American Marten – Algonquin Park, Ontario

Nikon Z7 with AF-S Nikkor 500mm F5.6 PF ED VR ~ ISO 400 – Shutter 1/1000 – Aperture F8
Small mammals can all look similar. This American Marten can easily be confused with the more common Red Squirrels or Mink, especially at a distance. Better than your telephoto lens, binoculars help you sort through the subtle colour and shape differences that allow you to be more efficient in the field.

Selecting the right binocular is often a personal choice. There are many types to choose from. Models are identified by two sets of numbers separated by an X (times symbol). The first number is the magnification. The second is the diameter of the objective lens (the lens at the end of each binocular barrel that’s furthest from the eyes when you’re looking through them). This is measured in millimeters. For example, a popular model might be 8 X 42. This means the binocular magnifies eight times and the objective lens is 42 millimeters wide.
Like telephoto lenses, the more magnification the more difficult it is to keep the image stable. The wider the objective lens the more light-gathering ability. Often, wide objective lenses offer wider fields of view. Price often depends on the quality of construction, especially regarding glass, prisms, and coatings. The highest quality typically uses the best glass with coatings on all their surfaces.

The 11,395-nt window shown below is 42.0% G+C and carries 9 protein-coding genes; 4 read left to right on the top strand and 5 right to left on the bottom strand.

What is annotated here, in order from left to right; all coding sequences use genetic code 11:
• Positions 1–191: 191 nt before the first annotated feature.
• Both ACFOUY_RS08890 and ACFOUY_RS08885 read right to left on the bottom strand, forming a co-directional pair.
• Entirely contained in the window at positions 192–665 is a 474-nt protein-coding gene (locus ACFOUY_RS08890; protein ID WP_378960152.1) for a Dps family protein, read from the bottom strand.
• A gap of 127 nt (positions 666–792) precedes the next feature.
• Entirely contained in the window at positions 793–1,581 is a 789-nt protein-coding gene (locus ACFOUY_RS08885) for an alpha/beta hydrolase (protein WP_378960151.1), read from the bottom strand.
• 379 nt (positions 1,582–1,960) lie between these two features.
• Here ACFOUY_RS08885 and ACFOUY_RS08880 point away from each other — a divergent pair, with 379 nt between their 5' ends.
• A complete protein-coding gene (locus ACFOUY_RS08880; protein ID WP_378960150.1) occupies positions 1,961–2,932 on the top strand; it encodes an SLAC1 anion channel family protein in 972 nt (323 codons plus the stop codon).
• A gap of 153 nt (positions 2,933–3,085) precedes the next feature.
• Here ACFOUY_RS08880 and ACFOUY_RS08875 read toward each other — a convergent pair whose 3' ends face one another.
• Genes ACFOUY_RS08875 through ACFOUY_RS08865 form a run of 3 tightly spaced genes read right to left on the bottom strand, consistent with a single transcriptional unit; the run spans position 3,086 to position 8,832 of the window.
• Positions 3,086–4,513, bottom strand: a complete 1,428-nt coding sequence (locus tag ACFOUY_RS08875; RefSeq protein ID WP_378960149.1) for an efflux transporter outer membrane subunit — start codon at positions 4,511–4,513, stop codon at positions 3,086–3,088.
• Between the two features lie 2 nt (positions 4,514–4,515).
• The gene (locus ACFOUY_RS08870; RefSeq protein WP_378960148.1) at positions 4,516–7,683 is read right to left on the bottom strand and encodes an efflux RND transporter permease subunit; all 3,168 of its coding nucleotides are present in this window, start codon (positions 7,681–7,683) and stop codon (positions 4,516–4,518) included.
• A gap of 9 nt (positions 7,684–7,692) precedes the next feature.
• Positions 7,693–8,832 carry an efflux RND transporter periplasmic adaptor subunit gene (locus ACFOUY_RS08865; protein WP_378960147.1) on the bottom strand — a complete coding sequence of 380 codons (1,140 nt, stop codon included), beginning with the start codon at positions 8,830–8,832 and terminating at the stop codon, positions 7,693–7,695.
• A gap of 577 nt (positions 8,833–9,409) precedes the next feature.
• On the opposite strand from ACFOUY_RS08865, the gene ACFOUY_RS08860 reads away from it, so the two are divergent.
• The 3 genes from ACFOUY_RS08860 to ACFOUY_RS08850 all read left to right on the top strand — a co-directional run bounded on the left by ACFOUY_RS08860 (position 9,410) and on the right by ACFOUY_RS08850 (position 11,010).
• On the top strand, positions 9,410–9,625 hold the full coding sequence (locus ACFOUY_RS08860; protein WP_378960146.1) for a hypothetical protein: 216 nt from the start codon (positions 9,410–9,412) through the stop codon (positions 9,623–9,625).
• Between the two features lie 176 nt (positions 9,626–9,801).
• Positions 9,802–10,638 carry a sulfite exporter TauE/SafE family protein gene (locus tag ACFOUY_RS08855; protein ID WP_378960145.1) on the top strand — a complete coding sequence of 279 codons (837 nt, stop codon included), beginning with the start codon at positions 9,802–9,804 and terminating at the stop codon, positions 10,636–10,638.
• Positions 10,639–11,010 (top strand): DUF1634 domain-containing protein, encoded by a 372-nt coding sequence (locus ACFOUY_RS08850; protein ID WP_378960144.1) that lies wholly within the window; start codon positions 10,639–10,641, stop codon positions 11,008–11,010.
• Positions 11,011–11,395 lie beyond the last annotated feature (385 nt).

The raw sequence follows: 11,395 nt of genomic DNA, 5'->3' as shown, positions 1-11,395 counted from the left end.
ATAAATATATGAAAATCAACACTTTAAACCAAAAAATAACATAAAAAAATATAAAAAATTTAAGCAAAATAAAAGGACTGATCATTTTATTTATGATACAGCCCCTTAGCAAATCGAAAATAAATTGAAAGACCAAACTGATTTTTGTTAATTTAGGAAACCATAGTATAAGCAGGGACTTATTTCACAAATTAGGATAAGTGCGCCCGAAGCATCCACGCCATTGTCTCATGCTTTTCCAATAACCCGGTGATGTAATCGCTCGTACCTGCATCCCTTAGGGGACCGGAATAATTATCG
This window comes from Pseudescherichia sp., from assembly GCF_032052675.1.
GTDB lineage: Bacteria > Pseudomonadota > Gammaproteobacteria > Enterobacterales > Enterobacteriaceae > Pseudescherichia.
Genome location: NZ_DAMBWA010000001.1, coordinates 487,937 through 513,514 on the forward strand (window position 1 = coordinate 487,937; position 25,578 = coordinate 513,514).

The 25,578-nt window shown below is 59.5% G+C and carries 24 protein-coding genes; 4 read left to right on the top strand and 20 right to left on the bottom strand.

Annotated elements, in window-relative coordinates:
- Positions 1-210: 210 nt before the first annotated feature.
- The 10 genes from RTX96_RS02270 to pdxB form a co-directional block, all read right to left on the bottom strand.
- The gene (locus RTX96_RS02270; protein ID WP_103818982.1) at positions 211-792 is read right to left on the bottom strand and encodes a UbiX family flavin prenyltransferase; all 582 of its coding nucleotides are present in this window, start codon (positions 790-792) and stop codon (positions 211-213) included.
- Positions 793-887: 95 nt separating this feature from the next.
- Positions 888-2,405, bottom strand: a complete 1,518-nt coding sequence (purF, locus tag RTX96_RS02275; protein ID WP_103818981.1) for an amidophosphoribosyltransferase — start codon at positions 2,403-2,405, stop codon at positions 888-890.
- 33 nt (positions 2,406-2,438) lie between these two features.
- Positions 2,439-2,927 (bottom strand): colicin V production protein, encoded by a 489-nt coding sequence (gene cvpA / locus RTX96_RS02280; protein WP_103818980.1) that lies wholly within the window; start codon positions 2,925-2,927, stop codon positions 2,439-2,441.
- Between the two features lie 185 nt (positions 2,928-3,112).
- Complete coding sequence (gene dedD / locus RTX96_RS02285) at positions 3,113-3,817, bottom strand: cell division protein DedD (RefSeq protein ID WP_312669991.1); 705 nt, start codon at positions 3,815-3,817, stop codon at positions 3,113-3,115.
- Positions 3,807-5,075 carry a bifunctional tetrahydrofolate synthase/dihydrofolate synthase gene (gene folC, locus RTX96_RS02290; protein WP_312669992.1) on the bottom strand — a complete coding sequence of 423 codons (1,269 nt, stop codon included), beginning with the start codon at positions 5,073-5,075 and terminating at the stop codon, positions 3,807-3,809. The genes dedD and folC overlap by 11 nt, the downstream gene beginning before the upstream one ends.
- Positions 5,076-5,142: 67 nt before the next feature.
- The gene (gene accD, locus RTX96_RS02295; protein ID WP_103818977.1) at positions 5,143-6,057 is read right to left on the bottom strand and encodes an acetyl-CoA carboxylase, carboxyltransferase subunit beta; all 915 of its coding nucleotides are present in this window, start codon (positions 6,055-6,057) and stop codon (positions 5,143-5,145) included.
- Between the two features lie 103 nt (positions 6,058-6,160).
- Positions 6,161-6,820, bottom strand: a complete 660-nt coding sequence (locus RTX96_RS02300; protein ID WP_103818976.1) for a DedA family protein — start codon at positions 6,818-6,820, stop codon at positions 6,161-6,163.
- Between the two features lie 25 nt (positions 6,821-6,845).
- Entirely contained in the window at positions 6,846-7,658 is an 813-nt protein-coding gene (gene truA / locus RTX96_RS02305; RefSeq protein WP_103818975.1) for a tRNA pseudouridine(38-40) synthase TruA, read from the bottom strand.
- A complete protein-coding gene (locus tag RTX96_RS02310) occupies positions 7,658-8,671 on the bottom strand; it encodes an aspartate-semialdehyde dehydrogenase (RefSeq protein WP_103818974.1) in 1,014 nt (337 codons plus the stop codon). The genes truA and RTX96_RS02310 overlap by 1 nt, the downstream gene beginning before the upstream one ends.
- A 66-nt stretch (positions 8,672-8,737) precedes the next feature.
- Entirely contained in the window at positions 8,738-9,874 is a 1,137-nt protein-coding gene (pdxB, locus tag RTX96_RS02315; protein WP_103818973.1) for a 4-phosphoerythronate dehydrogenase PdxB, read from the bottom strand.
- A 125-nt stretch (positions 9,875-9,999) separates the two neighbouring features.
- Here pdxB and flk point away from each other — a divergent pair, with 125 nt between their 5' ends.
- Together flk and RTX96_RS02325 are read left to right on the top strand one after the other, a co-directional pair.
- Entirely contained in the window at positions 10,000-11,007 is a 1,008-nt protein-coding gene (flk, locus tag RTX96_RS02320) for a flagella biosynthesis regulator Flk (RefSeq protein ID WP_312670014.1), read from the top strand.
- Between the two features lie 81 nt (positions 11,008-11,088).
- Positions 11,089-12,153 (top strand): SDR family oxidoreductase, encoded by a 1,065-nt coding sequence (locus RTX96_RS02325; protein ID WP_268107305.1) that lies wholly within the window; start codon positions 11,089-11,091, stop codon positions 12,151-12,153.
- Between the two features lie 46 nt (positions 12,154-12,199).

Adelie Penguin – Antarctic Peninsula

Adelie Penguin – Antarctic Peninsula

Nikon D7200 with AF-S Nikkor 200-500 F5.6 VR zoom ~ ISO 200 – Shutter 1/1000 – Aperture F9
Wildlife Photographers often work under adverse conditions. You can expect your binoculars to work under any conditions if they’re waterproof and rugged. Even when there’s blowing ice pellets and frigid temperatures, I’ll still have my binocular out looking for opportunities.

For the brightest and clearest views, the best binoculars are usually big, heavy and expensive. These are perfect for activities like sailing or stargazing. However, if you’re hiking with multiple pieces of camera equipment, or if you’re out for extended periods of time, big binoculars might slow you down, interfere with your momentum and become a burden. For photographers, I’d recommend keeping it simple. Some of the best models that compliment photographic fieldwork are in the range of 8 X 30. Although these smaller (compact) models might not perform as well as larger ones under extreme conditions like low light at dawn or dusk, they can still provide a view that’s sharp, clear, bright and accurate. For certain, they always reveal far more details than any camera’s viewfinder. Their small size and lightweight make them comfortable, easy-to-use and unlikely to interfere with your photography. If you’re in the field a lot, look for models that are durable, waterproof and come with an extended warranty.